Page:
The recent response from the U.S. Securities and Exchange Commission (SEC) regarding MiFID II compliance requirements has put the buy side in an increasingly difficult position as they work to comply with the terms. These changes, however, come with unintended consequences for the market as a whole.
MiFID II Compliance Regulations
The SEC recently gave Wall Street firms an extension to comply with European regulations, moving the deadline back from mid-2020, as reported by Reuters. While this extension is accommodating, time is still ticking for market participants who have already begun to transform their business models to support the new MiFID II requirements.
What This Means for Buy Side Firms
Investment firms are moving more and more toward a situation where they will be paying from profit and losses (P&L) instead of using client money. This isn’t necessarily due to firms seeing unjust value in using client money, but more likely a reaction to conflicting regulations across regions and requirements. Inconsistent regulations across regions have forced firms to dip into P&L to pay for research services instead of paying out of expenses of the fund. Investment firms, particularly the large firms operating globally, cannot be seen to be treating clients differently based on their location. These changes have reverberated across the industry and are potentially doing more harm than good.
According to estimates by Integrity Research in March 2019, 112 asset managers are currently absorbing research costs.
Firms have had to consolidate resources, increase cost-cutting measures, and change to more passive investment strategies, which has increased compliance and staffing costs. Despite the new financial rules, the buy side has waded through a new European society of low interest rates, eating at the institution’s profits. In the end, margin compression and declining commission pools for research services are becoming the by-product of MiFID II’s compliance regulations.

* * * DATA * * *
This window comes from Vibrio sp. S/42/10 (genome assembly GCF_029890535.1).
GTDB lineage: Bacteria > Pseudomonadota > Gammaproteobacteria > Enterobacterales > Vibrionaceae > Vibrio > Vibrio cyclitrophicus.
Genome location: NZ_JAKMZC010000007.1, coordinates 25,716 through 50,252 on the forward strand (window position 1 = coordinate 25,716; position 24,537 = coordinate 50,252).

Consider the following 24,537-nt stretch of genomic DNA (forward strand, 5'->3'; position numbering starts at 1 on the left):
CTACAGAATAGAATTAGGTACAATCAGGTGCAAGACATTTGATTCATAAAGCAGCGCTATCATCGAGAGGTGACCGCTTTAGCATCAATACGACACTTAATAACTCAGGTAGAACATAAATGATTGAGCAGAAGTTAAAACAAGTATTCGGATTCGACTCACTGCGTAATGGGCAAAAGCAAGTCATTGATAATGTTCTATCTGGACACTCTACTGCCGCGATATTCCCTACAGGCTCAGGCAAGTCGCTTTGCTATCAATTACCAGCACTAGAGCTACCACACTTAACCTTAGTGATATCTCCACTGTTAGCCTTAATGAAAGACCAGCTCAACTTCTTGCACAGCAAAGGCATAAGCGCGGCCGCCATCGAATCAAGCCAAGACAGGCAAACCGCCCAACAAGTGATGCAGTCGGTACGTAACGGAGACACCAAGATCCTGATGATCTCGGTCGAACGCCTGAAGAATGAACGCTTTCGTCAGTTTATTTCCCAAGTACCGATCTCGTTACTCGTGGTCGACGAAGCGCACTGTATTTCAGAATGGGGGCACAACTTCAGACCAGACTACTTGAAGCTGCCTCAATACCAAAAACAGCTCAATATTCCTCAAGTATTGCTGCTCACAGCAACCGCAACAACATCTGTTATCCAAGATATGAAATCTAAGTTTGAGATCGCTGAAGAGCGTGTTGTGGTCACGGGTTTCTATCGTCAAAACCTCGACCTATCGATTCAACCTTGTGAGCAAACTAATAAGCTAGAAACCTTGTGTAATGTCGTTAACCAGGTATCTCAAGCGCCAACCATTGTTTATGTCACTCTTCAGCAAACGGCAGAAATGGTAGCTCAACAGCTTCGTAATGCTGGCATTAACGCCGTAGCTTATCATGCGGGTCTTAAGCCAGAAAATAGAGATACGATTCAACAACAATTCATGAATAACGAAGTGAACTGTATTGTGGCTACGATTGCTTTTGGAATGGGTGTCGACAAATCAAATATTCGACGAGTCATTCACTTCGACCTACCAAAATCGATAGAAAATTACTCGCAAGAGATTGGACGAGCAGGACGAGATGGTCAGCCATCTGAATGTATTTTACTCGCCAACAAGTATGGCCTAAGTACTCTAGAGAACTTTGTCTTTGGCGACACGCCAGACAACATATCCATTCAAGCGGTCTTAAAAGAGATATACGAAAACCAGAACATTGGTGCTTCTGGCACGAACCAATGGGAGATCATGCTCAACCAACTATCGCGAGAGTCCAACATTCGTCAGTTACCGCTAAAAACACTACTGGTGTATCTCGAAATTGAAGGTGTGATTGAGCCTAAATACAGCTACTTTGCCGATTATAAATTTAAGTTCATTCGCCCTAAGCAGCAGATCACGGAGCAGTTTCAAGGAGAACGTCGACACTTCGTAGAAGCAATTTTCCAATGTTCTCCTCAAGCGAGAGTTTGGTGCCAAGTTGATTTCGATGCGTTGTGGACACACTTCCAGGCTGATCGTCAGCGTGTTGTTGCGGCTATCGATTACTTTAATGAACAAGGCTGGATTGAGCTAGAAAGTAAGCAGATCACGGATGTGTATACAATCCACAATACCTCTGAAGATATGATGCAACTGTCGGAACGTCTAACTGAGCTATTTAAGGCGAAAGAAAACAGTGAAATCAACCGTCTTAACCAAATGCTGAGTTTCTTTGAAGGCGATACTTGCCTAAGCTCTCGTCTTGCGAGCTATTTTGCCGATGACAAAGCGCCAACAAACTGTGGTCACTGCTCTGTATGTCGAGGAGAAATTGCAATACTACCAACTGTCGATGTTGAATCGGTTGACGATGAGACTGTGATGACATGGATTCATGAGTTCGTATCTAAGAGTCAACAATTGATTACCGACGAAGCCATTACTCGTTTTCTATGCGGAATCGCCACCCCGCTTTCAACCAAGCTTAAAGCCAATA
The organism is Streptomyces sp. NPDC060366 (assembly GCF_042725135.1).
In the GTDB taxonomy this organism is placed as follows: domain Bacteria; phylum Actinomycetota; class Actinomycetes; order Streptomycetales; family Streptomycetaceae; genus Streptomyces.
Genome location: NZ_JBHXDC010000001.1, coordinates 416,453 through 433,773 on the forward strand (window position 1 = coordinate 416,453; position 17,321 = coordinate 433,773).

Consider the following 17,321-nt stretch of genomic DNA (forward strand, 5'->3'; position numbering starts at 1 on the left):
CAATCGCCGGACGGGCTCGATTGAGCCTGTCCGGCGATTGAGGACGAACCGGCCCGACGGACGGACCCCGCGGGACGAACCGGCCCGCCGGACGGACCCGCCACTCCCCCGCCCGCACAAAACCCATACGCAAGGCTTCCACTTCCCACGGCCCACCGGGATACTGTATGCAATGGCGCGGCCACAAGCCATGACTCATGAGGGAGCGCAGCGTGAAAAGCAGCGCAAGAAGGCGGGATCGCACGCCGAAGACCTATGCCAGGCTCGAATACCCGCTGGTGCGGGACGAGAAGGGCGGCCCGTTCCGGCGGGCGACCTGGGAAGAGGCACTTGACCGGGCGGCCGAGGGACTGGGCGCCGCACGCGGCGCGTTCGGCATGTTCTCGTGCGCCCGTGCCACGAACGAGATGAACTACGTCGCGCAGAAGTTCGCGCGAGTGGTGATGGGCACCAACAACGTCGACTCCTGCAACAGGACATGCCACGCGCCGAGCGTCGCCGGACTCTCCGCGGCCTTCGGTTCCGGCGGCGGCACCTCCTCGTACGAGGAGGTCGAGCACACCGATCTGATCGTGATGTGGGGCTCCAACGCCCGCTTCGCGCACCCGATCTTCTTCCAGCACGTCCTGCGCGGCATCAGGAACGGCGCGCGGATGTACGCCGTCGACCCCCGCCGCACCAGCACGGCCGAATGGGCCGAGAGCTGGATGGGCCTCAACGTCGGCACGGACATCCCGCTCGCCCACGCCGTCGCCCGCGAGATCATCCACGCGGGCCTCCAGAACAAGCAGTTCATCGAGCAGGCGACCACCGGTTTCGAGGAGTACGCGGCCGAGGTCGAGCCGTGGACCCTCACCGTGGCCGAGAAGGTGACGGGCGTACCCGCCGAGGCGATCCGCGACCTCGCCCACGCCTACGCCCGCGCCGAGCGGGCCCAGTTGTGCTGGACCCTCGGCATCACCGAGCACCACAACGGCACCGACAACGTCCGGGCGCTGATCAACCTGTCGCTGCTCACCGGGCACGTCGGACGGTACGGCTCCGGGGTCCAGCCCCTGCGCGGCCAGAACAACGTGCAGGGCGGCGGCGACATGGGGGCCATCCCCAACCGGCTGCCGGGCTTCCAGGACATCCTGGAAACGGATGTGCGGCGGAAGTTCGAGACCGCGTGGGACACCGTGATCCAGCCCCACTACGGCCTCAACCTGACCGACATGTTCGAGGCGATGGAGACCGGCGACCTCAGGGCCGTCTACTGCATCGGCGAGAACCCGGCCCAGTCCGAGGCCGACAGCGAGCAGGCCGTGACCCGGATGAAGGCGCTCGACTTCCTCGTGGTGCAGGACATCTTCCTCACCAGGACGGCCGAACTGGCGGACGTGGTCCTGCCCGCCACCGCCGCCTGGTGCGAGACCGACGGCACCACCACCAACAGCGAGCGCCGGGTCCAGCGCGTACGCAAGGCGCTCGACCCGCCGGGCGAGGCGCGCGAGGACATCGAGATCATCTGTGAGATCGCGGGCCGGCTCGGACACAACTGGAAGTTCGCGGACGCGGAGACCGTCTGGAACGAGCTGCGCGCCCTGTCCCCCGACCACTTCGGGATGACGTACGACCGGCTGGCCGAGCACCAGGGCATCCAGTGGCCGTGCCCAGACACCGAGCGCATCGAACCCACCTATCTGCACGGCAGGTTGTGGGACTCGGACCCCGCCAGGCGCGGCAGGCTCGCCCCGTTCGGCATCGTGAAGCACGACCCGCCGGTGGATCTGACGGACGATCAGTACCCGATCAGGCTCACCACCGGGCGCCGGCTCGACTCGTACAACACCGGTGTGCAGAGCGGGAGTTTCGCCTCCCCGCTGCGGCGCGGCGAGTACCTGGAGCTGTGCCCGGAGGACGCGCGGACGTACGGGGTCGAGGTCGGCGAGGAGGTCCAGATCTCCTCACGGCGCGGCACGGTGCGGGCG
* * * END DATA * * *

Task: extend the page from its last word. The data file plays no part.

Consequences for Sell Side Firms
One of the other trends we have discussed previously is asset managers increasingly making the shift to source their own corporate access. The sell side provided this service at a price, but the buy side is now originating more and going direct to secure meetings with corporate executives. They are transferring what was once an external spend, outsourced to their research providers, to an internal cost by staffing teams of experienced people to procure the access they need. To learn more about these changes, view our article on MiFID II’s impact on sell side firms.
Changes to the Market as a Whole
Regulatory changes and conflicting policies across regions are creating this unintended shift in the market. Conflicting views on the eligibility of payment for corporate access is at the center of the debate. In turn, investment managers are expected to adhere to certain governance procedures within their interactions, and clients are also putting more pressure on their managers to create positive results while reducing the costs for active management.
These factors, and more, have contributed toward a technology transformation within the buy-side community to enhance their controls, returns and performance through process improvements and efficiencies driven by technology.
The latter is at the epicenter of the industry developing a more collaborative environment among market participants. With new regulatory rules certainly on the horizon, the consequences will only add to the myriad of structural and regulatory issues that firms are facing. This will most likely severely impact smaller firms.
Embarking on this journey requires a sound and well-thought-out digital transformation strategy. At Tier1 Financial Solutions, we are helping firms address these obstacles head-on by being both a flexible and collaborative technology partner.
Contact us today to learn more about how our suite of software products can help meet new challenges created by MiFID II compliance regulations and daily operations of capital markets and investment banking.